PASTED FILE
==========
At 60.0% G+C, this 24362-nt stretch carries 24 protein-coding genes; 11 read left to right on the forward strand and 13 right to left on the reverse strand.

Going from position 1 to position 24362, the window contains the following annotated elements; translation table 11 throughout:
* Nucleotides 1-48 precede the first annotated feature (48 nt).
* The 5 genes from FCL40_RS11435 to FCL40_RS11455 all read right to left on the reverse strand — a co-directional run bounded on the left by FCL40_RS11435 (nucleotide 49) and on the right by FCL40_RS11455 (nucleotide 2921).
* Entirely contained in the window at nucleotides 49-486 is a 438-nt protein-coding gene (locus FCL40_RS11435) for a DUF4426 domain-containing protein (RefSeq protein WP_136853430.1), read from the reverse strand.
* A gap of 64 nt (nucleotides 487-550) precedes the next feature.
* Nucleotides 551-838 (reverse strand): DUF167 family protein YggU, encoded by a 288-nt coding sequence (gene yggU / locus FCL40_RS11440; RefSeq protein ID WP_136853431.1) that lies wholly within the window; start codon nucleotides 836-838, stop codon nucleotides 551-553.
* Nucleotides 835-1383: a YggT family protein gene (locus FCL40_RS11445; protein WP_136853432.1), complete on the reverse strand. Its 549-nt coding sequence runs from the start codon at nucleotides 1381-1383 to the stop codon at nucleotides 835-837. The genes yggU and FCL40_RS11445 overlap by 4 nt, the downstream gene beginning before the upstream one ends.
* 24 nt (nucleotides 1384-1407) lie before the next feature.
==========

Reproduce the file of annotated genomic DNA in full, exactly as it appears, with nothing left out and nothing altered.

At 60.0% G+C, this 24362-nt stretch carries 24 protein-coding genes; 11 read left to right on the forward strand and 13 right to left on the reverse strand.

Going from position 1 to position 24362, the window contains the following annotated elements; translation table 11 throughout:
* Nucleotides 1-48 precede the first annotated feature (48 nt).
* The 5 genes from FCL40_RS11435 to FCL40_RS11455 all read right to left on the reverse strand — a co-directional run bounded on the left by FCL40_RS11435 (nucleotide 49) and on the right by FCL40_RS11455 (nucleotide 2921).
* Entirely contained in the window at nucleotides 49-486 is a 438-nt protein-coding gene (locus FCL40_RS11435) for a DUF4426 domain-containing protein (RefSeq protein WP_136853430.1), read from the reverse strand.
* A gap of 64 nt (nucleotides 487-550) precedes the next feature.
* Nucleotides 551-838 (reverse strand): DUF167 family protein YggU, encoded by a 288-nt coding sequence (gene yggU / locus FCL40_RS11440; RefSeq protein ID WP_136853431.1) that lies wholly within the window; start codon nucleotides 836-838, stop codon nucleotides 551-553.
* Nucleotides 835-1383: a YggT family protein gene (locus FCL40_RS11445; protein WP_136853432.1), complete on the reverse strand. Its 549-nt coding sequence runs from the start codon at nucleotides 1381-1383 to the stop codon at nucleotides 835-837. The genes yggU and FCL40_RS11445 overlap by 4 nt, the downstream gene beginning before the upstream one ends.
* 24 nt (nucleotides 1384-1407) lie before the next feature.